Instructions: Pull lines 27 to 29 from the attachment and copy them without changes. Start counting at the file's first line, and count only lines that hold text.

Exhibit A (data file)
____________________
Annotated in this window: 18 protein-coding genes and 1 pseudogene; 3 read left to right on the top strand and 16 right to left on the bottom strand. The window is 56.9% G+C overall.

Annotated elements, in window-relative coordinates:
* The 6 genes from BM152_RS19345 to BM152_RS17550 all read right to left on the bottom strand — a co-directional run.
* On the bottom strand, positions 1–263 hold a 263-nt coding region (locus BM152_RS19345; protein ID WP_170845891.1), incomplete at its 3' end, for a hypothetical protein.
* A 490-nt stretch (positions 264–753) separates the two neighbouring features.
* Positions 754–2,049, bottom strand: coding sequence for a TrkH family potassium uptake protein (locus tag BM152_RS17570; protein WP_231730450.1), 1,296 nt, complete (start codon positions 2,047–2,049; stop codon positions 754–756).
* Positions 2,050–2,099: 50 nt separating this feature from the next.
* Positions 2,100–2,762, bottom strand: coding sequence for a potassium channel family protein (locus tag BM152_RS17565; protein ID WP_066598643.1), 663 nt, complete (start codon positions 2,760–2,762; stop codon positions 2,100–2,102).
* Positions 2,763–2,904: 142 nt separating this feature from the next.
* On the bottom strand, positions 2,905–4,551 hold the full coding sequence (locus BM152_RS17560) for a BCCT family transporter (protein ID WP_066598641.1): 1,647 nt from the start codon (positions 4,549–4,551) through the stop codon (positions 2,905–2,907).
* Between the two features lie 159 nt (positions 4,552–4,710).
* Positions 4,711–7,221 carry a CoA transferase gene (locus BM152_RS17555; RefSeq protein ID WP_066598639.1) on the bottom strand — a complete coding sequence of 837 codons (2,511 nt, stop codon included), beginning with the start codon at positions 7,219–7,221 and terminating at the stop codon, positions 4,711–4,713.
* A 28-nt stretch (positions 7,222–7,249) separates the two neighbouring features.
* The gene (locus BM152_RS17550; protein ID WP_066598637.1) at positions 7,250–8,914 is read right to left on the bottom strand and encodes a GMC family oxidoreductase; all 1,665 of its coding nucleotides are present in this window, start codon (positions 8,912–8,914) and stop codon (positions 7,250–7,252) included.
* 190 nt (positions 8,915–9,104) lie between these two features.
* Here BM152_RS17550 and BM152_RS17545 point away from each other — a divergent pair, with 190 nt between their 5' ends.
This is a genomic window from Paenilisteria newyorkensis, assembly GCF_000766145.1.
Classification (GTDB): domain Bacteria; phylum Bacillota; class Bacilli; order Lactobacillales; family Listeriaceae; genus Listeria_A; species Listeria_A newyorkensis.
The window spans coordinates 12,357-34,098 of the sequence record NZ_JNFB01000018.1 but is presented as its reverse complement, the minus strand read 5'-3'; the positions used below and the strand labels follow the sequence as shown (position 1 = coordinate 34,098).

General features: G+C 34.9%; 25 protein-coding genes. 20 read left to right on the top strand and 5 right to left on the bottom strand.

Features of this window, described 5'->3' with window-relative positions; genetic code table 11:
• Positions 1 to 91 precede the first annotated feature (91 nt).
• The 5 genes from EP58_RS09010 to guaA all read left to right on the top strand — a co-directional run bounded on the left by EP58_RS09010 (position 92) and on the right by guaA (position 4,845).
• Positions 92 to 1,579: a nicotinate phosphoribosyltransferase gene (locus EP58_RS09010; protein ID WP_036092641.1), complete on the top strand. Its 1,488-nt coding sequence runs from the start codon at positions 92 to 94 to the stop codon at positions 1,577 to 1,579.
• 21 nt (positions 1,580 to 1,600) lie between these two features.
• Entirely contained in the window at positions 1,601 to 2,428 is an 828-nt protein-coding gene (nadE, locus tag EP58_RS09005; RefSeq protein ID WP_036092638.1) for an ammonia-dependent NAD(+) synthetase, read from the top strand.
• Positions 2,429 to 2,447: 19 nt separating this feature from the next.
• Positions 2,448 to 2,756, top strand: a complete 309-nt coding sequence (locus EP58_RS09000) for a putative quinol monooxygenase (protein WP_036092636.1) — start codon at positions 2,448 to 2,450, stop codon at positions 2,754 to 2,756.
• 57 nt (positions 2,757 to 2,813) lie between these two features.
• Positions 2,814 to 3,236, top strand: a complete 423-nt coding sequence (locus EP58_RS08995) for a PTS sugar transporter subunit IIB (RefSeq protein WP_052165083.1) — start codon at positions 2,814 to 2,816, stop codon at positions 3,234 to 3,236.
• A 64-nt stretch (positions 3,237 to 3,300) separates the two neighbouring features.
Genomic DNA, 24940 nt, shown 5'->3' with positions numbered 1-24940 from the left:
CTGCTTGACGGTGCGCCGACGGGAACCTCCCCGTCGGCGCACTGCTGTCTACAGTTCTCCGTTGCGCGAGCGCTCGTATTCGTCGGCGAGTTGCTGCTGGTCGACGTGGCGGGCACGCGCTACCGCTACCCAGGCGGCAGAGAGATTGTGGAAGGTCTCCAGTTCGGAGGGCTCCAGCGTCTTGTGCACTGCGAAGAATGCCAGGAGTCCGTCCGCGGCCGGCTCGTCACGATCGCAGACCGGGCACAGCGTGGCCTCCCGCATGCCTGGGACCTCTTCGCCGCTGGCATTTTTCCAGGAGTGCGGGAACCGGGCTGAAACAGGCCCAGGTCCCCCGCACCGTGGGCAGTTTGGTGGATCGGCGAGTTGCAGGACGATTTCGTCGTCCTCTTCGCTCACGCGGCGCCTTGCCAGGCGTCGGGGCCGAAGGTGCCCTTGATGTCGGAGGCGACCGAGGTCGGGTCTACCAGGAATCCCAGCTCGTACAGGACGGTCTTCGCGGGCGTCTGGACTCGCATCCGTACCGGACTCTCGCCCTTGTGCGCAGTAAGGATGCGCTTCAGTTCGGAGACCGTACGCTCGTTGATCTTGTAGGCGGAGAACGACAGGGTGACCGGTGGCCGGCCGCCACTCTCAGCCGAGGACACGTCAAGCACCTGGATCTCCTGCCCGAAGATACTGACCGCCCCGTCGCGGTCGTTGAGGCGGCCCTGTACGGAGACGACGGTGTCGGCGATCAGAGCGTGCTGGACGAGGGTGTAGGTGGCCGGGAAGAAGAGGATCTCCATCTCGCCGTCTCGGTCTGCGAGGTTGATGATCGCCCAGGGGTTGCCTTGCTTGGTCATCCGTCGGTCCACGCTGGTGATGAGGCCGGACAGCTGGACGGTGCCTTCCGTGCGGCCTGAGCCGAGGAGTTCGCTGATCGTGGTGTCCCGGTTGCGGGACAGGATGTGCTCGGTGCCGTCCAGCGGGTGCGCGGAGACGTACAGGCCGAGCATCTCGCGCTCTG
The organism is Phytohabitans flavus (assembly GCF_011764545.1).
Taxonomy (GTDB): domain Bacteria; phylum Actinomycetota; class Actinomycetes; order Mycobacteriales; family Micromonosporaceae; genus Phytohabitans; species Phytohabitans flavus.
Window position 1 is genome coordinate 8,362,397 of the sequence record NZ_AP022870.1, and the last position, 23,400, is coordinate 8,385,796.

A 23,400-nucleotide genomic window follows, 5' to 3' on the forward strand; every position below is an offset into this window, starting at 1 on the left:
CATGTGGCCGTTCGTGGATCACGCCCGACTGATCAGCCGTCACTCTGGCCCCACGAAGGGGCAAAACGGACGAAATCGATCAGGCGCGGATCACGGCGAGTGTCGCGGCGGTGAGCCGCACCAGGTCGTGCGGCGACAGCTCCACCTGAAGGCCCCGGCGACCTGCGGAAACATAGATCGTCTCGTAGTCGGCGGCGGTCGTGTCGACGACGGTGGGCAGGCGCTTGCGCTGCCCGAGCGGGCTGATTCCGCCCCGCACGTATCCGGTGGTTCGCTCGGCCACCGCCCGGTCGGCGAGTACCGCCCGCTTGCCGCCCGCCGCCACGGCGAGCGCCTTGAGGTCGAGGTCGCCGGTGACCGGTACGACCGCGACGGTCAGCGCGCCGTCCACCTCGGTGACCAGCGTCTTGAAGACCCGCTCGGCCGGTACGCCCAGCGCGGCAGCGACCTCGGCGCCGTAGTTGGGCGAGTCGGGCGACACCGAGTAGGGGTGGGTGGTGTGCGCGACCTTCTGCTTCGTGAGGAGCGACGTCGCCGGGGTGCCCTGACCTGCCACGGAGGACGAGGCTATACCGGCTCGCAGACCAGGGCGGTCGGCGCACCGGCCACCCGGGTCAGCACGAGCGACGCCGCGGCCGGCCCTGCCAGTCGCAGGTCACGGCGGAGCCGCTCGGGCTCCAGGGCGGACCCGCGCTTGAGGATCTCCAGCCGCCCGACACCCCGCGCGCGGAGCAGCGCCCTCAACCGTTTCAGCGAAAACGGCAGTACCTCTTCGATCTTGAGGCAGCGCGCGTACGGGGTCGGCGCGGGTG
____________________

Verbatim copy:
• Positions 2,429 to 2,447: 19 nt separating this feature from the next.
• Positions 2,448 to 2,756, top strand: a complete 309-nt coding sequence (locus EP58_RS09000) for a putative quinol monooxygenase (protein WP_036092636.1) — start codon at positions 2,448 to 2,450, stop codon at positions 2,754 to 2,756.
• 57 nt (positions 2,757 to 2,813) lie between these two features.